Three UBC Neuroscience graduate students have recently taken on the role of NeuroImaging and NeuroComputation Centre (NINC) Microscopists in Residence. Given recent advances in imaging technology, fluorescent probes, and data analysis methods, neuroscience research is relying on ever increasing amounts of imaging data.
Working with the NINC Managing Director, the NINC Microscopists in Residence will not only help troubleshoot and optimize new and ongoing experiments with NINC users, but will also support the adoption of new optogenetic fluorescent probes and imaging techniques to further advance neuroscience research. Optimal experimental design and data collection are essential to ensuring success of specific research projects and this practical knowledge contributes to building the DMCBH’s capacity, as a community, to readily deploy new and evolving tools in future projects.
Learn more about the three trainees below.
Peter is currently a PhD student in Neuroscience under the supervision of Dr. Kurt Haas. His thesis focuses on the activity-based regulation of dendritic arborization.
Peter’s past experiences in microscopy include training in multiphoton microscopy and participating in research-focused summer schools and conferences focused on neurophotonics and optics. Peter has constructed multiple microscopes and designed various imaging components for custom microscopes. His recent build is a custom random-access microscope that can image subcellular neuronal activity at kilohertz speeds.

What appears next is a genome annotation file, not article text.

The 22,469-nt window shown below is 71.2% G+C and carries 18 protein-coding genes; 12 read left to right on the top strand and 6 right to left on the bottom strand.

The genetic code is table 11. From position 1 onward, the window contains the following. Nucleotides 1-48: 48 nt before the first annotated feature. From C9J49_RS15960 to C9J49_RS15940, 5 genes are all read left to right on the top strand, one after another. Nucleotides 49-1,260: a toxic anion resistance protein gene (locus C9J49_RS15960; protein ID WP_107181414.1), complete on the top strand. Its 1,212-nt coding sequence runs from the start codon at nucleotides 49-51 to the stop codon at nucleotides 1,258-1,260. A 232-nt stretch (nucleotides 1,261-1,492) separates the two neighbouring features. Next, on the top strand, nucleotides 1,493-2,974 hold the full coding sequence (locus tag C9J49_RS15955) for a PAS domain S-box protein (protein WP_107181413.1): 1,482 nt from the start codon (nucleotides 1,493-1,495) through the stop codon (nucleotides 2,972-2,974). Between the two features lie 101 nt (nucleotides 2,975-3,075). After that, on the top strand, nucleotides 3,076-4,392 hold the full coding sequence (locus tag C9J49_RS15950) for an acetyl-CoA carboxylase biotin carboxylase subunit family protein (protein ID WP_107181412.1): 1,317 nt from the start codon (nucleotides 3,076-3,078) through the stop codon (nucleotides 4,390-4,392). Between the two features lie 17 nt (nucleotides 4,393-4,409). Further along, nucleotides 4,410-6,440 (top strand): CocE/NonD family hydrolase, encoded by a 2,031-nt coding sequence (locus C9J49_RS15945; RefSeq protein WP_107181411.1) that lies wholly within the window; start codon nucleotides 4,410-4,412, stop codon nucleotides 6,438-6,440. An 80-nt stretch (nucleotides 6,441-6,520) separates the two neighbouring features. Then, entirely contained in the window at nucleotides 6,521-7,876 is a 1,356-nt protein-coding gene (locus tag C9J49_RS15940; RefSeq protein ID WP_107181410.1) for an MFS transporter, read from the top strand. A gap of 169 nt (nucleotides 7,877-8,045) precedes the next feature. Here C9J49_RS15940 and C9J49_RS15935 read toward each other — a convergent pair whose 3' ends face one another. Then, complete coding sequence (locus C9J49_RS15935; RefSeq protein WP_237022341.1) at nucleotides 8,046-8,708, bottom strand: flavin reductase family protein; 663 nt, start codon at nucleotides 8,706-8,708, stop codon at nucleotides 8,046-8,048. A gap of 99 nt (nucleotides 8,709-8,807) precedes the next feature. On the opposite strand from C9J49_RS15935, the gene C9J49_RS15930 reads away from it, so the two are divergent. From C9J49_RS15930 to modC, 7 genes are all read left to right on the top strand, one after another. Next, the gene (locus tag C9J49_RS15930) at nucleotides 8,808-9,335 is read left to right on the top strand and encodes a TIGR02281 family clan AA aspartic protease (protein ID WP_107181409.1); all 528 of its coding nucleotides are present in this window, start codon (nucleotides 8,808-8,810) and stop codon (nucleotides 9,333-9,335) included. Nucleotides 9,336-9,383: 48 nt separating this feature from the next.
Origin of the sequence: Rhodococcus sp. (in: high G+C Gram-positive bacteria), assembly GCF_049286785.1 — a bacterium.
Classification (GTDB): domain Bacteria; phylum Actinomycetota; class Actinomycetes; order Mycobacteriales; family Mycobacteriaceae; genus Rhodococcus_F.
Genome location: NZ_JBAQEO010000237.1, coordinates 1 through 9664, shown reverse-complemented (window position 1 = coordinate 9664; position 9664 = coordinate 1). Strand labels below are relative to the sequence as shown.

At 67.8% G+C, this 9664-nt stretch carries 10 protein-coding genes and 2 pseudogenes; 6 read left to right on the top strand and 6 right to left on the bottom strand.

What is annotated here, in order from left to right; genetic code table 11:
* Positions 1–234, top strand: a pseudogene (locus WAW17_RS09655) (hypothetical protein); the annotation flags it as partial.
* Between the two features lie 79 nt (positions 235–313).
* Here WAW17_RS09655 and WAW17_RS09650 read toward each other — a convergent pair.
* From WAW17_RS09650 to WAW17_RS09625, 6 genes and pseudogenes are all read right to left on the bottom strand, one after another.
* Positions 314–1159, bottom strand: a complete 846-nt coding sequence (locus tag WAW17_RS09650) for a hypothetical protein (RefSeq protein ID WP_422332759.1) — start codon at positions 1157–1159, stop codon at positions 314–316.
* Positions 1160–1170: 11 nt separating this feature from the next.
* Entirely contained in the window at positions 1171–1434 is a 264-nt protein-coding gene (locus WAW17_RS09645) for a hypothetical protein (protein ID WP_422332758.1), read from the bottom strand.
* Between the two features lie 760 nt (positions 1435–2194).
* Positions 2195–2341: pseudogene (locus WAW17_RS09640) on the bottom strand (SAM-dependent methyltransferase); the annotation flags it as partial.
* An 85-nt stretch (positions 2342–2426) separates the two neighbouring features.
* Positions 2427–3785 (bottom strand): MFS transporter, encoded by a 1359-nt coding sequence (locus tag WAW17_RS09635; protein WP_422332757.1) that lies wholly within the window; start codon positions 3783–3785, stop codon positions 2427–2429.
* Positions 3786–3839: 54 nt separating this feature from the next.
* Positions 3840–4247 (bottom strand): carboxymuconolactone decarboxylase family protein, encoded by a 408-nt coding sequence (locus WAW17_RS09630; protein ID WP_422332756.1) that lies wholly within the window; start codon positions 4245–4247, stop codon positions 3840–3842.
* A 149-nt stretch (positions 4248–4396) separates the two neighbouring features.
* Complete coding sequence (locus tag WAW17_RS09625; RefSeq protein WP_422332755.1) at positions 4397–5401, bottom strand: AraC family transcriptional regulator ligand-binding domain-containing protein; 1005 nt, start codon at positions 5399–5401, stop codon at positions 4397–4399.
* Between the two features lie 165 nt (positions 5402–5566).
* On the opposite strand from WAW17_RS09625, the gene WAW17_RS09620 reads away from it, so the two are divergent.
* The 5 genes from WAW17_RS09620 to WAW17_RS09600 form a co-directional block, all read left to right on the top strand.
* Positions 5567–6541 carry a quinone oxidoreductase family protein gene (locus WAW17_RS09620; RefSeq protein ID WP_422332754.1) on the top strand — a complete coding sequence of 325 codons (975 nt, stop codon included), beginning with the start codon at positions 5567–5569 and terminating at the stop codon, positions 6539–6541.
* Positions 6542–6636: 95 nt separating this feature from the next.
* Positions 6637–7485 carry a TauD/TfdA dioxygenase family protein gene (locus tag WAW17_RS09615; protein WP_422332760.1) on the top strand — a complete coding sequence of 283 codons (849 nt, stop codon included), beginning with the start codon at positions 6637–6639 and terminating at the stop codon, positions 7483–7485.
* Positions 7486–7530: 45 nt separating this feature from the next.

Mathias is a current PhD student in Neuroscience under the supervision of Drs. Ann Marie Craig and Mark Cembrowski. Mathias studies the synaptic pathology of mesial Temporal Lobe Epilepsy (mTLE), looking at the protein composition modification of synapses in mTLE patients’ hippocampus.
Mathias’ educational background includes an undergraduate biology degree from the University of Paris-Saclay, and a master’s degree in neuroscience from Sorbonne University in France.
Mathias’ expertise for the microscopist position includes confocal microscopy, super-resolution microscopy, lattice lightsheet and widefield epifluorescence microscopes.
Nick is a PhD candidate in the Neuroscience Program in Dr. Tim Murphy’s lab. In his research, Nick uses 2-photon microscopy to image neuronal activity across millimetres of cortex, and fiber photometry to image neural activity from deeper areas in the brain.
Before coming to UBC, Nick studied Bioengineering at Binghamton University and the University of Pittsburgh.
Nick’s current research objective is to characterize the functional relationship between neurons across dorsal cortex and various subcortical targets including the hippocampus and striatum.